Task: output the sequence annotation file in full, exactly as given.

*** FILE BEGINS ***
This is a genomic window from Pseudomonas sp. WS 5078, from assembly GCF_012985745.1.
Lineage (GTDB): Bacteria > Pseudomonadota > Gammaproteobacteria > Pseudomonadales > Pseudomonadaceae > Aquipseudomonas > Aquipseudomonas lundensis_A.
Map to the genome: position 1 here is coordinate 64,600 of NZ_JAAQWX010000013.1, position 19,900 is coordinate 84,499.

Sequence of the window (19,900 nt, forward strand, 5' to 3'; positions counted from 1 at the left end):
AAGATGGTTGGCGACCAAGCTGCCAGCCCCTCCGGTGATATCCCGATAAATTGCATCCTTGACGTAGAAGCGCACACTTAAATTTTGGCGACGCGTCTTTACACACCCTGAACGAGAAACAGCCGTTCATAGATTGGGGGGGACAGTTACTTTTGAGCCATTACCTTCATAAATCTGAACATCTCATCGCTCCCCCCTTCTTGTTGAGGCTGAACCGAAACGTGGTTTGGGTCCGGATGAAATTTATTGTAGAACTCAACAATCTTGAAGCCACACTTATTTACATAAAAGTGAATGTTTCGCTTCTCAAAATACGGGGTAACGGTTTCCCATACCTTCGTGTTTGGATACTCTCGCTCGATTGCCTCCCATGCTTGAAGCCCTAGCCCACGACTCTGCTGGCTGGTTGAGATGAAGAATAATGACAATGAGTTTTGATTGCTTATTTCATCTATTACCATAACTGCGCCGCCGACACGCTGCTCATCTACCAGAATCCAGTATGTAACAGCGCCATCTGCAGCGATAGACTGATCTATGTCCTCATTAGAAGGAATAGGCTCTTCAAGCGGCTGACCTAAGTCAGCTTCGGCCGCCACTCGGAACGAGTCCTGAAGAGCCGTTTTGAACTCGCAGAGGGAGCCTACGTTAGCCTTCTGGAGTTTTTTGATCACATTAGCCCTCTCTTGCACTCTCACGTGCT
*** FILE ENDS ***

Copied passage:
This is a genomic window from Pseudomonas sp. WS 5078, from assembly GCF_012985745.1.
Lineage (GTDB): Bacteria > Pseudomonadota > Gammaproteobacteria > Pseudomonadales > Pseudomonadaceae > Aquipseudomonas > Aquipseudomonas lundensis_A.
Map to the genome: position 1 here is coordinate 64,600 of NZ_JAAQWX010000013.1, position 19,900 is coordinate 84,499.

Sequence of the window (19,900 nt, forward strand, 5' to 3'; positions counted from 1 at the left end):
AAGATGGTTGGCGACCAAGCTGCCAGCCCCTCCGGTGATATCCCGATAAATTGCATCCTTGACGTAGAAGCGCACACTTAAATTTTGGCGACGCGTCTTTACACACCCTGAACGAGAAACAGCCGTTCATAGATTGGGGGGGACAGTTACTTTTGAGCCATTACCTTCATAAATCTGAACATCTCATCGCTCCCCCCTTCTTGTTGAGGCTGAACCGAAACGTGGTTTGGGTCCGGATGAAATTTATTGTAGAACTCAACAATCTTGAAGCCACACTTATTTACATAAAAGTGAATGTTTCGCTTCTCAAAATACGGGGTAACGGTTTCCCATACCTTCGTGTTTGGATACTCTCGCTCGATTGCCTCCCATGCTTGAAGCCCTAGCCCACGACTCTGCTGGCTGGTTGAGATGAAGAATAATGACAATGAGTTTTGATTGCTTATTTCATCTATTACCATAACTGCGCCGCCGACACGCTGCTCATCTACCAGAATCCAGTATGTAACAGCGCCATCTGCAGCGATAGACTGATCTATGTCCTCATTAGAAGGAATAGGCTCTTCAAGCGGCTGACCTAAGTCAGCTTCGGCCGCCACTCGGAACGAGTCCTGAAGAGCCGTTTTGAACTCGCAGAGGGAGCCTACGTTAGCCTTCTGGAGTTTTTTGATCACATTAGCCCTCTCTTGCACTCTCACGTGCT